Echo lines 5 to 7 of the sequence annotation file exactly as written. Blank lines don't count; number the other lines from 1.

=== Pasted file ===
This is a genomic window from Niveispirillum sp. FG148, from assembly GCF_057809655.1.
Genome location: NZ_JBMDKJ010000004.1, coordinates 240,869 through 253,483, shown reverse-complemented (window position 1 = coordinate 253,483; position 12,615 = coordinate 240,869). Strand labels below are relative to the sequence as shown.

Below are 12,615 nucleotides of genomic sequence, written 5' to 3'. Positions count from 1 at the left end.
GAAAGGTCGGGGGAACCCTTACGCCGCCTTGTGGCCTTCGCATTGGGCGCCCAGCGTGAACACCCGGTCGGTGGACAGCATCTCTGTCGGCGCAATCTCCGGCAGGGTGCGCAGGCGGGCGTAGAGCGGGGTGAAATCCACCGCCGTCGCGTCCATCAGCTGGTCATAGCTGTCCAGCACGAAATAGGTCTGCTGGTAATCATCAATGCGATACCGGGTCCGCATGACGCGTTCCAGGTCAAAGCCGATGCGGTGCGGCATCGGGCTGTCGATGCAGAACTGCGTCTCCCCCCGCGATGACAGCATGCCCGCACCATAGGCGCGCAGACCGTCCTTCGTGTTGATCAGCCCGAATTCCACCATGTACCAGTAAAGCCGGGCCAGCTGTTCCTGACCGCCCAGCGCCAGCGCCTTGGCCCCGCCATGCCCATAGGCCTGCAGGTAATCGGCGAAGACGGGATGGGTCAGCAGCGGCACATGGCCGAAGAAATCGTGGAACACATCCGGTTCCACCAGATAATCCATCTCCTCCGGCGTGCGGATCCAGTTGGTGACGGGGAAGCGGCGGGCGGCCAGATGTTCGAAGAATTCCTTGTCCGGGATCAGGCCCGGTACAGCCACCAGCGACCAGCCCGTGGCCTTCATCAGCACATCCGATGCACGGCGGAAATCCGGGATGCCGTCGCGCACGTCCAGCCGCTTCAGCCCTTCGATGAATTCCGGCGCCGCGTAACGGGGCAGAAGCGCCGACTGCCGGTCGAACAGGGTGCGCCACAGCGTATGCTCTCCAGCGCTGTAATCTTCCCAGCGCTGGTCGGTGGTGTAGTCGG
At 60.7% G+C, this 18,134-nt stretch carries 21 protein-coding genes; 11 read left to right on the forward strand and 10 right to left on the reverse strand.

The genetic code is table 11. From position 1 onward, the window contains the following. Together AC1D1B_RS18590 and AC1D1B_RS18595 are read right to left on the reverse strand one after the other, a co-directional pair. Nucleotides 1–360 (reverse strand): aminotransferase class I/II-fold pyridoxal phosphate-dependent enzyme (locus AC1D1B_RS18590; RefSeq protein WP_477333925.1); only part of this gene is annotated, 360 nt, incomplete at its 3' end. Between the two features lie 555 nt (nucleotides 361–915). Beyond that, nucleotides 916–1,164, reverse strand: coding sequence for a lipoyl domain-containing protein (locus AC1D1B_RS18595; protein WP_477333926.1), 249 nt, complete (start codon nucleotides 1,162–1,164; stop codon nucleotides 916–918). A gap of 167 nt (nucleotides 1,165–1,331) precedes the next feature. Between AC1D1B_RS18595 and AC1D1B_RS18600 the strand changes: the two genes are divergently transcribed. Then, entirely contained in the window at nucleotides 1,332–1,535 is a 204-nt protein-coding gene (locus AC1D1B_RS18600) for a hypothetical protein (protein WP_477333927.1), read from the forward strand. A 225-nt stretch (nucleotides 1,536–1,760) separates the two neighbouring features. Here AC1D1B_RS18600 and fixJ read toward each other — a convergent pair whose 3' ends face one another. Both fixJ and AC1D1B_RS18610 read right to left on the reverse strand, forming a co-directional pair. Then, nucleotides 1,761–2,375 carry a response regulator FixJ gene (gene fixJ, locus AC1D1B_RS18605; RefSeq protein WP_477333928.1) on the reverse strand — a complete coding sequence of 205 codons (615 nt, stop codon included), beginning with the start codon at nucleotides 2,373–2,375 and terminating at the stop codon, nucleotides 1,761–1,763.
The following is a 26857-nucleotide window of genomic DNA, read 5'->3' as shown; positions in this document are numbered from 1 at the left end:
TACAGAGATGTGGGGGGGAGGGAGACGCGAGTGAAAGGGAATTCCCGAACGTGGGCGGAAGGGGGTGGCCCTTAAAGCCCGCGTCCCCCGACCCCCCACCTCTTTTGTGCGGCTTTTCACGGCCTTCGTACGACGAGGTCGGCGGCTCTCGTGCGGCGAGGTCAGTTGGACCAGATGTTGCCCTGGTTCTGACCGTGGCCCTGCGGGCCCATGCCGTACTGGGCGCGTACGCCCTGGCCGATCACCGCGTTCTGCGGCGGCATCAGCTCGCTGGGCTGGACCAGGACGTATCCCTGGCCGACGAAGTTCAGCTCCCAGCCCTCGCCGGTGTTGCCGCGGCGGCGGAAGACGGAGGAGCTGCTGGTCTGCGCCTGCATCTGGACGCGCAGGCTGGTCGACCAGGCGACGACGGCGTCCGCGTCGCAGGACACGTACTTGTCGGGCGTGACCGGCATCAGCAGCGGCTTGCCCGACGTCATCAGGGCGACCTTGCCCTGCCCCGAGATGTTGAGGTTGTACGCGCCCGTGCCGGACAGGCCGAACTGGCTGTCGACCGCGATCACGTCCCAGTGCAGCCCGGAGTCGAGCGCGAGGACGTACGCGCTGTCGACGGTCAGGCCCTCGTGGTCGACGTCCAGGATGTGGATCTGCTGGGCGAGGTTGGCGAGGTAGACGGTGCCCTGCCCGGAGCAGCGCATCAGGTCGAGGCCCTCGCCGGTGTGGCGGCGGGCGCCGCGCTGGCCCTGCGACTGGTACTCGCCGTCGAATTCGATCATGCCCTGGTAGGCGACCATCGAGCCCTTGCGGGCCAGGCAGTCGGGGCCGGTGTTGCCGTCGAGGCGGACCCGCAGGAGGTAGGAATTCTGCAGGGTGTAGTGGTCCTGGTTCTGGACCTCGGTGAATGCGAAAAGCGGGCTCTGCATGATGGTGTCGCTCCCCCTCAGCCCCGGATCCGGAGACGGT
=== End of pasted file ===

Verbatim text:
At 60.7% G+C, this 18,134-nt stretch carries 21 protein-coding genes; 11 read left to right on the forward strand and 10 right to left on the reverse strand.

The genetic code is table 11. From position 1 onward, the window contains the following. Together AC1D1B_RS18590 and AC1D1B_RS18595 are read right to left on the reverse strand one after the other, a co-directional pair. Nucleotides 1–360 (reverse strand): aminotransferase class I/II-fold pyridoxal phosphate-dependent enzyme (locus AC1D1B_RS18590; RefSeq protein WP_477333925.1); only part of this gene is annotated, 360 nt, incomplete at its 3' end. Between the two features lie 555 nt (nucleotides 361–915). Beyond that, nucleotides 916–1,164, reverse strand: coding sequence for a lipoyl domain-containing protein (locus AC1D1B_RS18595; protein WP_477333926.1), 249 nt, complete (start codon nucleotides 1,162–1,164; stop codon nucleotides 916–918). A gap of 167 nt (nucleotides 1,165–1,331) precedes the next feature. Between AC1D1B_RS18595 and AC1D1B_RS18600 the strand changes: the two genes are divergently transcribed. Then, entirely contained in the window at nucleotides 1,332–1,535 is a 204-nt protein-coding gene (locus AC1D1B_RS18600) for a hypothetical protein (protein WP_477333927.1), read from the forward strand. A 225-nt stretch (nucleotides 1,536–1,760) separates the two neighbouring features. Here AC1D1B_RS18600 and fixJ read toward each other — a convergent pair whose 3' ends face one another. Both fixJ and AC1D1B_RS18610 read right to left on the reverse strand, forming a co-directional pair. Then, nucleotides 1,761–2,375 carry a response regulator FixJ gene (gene fixJ, locus AC1D1B_RS18605; RefSeq protein WP_477333928.1) on the reverse strand — a complete coding sequence of 205 codons (615 nt, stop codon included), beginning with the start codon at nucleotides 2,373–2,375 and terminating at the stop codon, nucleotides 1,761–1,763.
The following is a 26857-nucleotide window of genomic DNA, read 5'->3' as shown; positions in this document are numbered from 1 at the left end: